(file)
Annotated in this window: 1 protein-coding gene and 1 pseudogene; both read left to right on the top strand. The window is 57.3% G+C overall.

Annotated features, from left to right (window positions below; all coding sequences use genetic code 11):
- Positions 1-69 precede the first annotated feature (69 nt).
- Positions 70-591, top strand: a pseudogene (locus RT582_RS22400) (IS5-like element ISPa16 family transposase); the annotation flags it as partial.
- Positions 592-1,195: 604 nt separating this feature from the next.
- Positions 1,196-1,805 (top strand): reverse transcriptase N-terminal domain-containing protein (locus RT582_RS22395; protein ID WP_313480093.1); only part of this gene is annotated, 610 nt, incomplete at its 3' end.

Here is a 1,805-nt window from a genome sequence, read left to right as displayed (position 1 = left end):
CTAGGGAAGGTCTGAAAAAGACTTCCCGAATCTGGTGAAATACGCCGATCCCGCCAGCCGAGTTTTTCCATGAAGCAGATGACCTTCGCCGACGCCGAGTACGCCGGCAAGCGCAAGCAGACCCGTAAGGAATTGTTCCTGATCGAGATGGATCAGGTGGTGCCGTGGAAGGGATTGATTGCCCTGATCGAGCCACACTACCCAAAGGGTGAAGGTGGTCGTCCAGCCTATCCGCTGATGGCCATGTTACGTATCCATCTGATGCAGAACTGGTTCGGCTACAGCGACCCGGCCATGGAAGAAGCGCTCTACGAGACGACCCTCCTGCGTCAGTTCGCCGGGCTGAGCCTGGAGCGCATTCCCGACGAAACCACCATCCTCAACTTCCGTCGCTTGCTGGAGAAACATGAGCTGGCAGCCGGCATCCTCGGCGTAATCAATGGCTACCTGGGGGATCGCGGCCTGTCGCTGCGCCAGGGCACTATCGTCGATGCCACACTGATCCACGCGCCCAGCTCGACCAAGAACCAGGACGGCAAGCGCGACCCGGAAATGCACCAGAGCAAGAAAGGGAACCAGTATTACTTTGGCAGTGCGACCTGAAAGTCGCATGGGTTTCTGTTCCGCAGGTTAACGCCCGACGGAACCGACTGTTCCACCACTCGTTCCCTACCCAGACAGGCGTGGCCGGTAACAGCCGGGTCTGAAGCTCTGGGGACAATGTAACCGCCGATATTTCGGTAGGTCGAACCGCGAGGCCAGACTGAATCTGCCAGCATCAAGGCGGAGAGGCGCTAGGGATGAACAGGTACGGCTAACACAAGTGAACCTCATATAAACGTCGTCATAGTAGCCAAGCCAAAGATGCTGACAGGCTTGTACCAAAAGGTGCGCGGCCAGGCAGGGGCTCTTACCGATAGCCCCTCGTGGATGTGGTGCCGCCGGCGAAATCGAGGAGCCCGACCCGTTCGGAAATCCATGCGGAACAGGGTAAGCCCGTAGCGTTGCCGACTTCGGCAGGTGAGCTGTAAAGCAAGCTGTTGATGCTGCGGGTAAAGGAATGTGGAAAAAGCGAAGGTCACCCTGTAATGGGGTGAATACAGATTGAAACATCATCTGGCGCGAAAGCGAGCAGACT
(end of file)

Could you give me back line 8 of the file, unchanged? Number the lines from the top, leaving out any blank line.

CTAGGGAAGGTCTGAAAAAGACTTCCCGAATCTGGTGAAATACGCCGATCCCGCCAGCCGAGTTTTTCCATGAAGCAGATGACCTTCGCCGACGCCGAGTACGCCGGCAAGCGCAAGCAGACCCGTAAGGAATTGTTCCTGATCGAGATGGATCAGGTGGTGCCGTGGAAGGGATTGATTGCCCTGATCGAGCCACACTACCCAAAGGGTGAAGGTGGTCGTCCAGCCTATCCGCTGATGGCCATGTTACGTATCCATCTGATGCAGAACTGGTTCGGCTACAGCGACCCGGCCATGGAAGAAGCGCTCTACGAGACGACCCTCCTGCGTCAGTTCGCCGGGCTGAGCCTGGAGCGCATTCCCGACGAAACCACCATCCTCAACTTCCGTCGCTTGCTGGAGAAACATGAGCTGGCAGCCGGCATCCTCGGCGTAATCAATGGCTACCTGGGGGATCGCGGCCTGTCGCTGCGCCAGGGCACTATCGTCGATGCCACACTGATCCACGCGCCCAGCTCGACCAAGAACCAGGACGGCAAGCGCGACCCGGAAATGCACCAGAGCAAGAAAGGGAACCAGTATTACTTTGGCAGTGCGACCTGAAAGTCGCATGGGTTTCTGTTCCGCAGGTTAACGCCCGACGGAACCGACTGTTCCACCACTCGTTCCCTACCCAGACAGGCGTGGCCGGTAACAGCCGGGTCTGAAGCTCTGGGGACAATGTAACCGCCGATATTTCGGTAGGTCGAACCGCGAGGCCAGACTGAATCTGCCAGCATCAAGGCGGAGAGGCGCTAGGGATGAACAGGTACGGCTAACACAAGTGAACCTCATATAAACGTCGTCATAGTAGCCAAGCCAAAGATGCTGACAGGCTTGTACCAAAAGGTGCGCGGCCAGGCAGGGGCTCTTACCGATAGCCCCTCGTGGATGTGGTGCCGCCGGCGAAATCGAGGAGCCCGACCCGTTCGGAAATCCATGCGGAACAGGGTAAGCCCGTAGCGTTGCCGACTTCGGCAGGTGAGCTGTAAAGCAAGCTGTTGATGCTGCGGGTAAAGGAATGTGGAAAAAGCGAAGGTCACCCTGTAATGGGGTGAATACAGATTGAAACATCATCTGGCGCGAAAGCGAGCAGACT